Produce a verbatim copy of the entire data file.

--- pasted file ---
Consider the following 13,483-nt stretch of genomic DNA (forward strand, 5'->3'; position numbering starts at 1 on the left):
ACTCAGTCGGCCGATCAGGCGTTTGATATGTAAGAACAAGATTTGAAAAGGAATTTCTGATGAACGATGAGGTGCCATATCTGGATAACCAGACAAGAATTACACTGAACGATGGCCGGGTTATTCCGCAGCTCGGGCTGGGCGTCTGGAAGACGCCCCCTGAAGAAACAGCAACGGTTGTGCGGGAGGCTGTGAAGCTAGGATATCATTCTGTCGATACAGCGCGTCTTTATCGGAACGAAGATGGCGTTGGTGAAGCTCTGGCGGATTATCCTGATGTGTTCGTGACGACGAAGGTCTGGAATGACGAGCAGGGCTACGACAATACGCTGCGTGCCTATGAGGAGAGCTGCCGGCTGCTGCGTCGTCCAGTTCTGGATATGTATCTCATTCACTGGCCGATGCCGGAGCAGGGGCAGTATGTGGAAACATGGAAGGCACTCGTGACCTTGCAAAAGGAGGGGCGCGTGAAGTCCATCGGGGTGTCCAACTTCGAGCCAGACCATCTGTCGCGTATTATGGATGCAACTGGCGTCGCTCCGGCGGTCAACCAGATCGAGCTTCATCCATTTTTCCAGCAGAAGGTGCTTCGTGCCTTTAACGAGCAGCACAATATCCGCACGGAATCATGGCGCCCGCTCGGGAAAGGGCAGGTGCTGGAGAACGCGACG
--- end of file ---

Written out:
Consider the following 13,483-nt stretch of genomic DNA (forward strand, 5'->3'; position numbering starts at 1 on the left):
ACTCAGTCGGCCGATCAGGCGTTTGATATGTAAGAACAAGATTTGAAAAGGAATTTCTGATGAACGATGAGGTGCCATATCTGGATAACCAGACAAGAATTACACTGAACGATGGCCGGGTTATTCCGCAGCTCGGGCTGGGCGTCTGGAAGACGCCCCCTGAAGAAACAGCAACGGTTGTGCGGGAGGCTGTGAAGCTAGGATATCATTCTGTCGATACAGCGCGTCTTTATCGGAACGAAGATGGCGTTGGTGAAGCTCTGGCGGATTATCCTGATGTGTTCGTGACGACGAAGGTCTGGAATGACGAGCAGGGCTACGACAATACGCTGCGTGCCTATGAGGAGAGCTGCCGGCTGCTGCGTCGTCCAGTTCTGGATATGTATCTCATTCACTGGCCGATGCCGGAGCAGGGGCAGTATGTGGAAACATGGAAGGCACTCGTGACCTTGCAAAAGGAGGGGCGCGTGAAGTCCATCGGGGTGTCCAACTTCGAGCCAGACCATCTGTCGCGTATTATGGATGCAACTGGCGTCGCTCCGGCGGTCAACCAGATCGAGCTTCATCCATTTTTCCAGCAGAAGGTGCTTCGTGCCTTTAACGAGCAGCACAATATCCGCACGGAATCATGGCGCCCGCTCGGGAAAGGGCAGGTGCTGGAGAACGCGACG